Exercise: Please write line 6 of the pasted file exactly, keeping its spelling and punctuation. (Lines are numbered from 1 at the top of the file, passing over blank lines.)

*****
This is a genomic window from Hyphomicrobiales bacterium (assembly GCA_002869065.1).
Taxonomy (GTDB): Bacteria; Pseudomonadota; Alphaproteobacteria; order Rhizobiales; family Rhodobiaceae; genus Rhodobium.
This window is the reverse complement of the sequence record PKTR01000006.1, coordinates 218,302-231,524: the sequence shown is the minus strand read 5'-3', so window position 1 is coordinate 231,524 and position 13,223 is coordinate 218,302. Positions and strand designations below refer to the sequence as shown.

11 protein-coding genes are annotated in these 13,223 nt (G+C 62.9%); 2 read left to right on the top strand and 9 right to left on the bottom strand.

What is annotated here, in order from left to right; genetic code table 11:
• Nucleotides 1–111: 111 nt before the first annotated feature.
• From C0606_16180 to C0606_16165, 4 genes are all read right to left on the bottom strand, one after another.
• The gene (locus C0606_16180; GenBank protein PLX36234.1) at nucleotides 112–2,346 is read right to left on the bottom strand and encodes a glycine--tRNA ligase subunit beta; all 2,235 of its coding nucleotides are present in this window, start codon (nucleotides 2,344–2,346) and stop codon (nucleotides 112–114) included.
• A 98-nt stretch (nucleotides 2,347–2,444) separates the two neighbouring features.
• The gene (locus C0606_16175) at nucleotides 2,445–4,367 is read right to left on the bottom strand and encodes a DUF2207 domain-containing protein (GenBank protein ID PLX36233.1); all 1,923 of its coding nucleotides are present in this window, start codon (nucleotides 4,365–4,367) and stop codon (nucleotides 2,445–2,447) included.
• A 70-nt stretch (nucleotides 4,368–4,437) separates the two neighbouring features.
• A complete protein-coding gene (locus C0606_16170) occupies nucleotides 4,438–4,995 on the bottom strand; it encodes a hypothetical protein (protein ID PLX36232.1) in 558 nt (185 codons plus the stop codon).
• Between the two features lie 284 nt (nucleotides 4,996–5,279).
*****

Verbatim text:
• Nucleotides 1–111: 111 nt before the first annotated feature.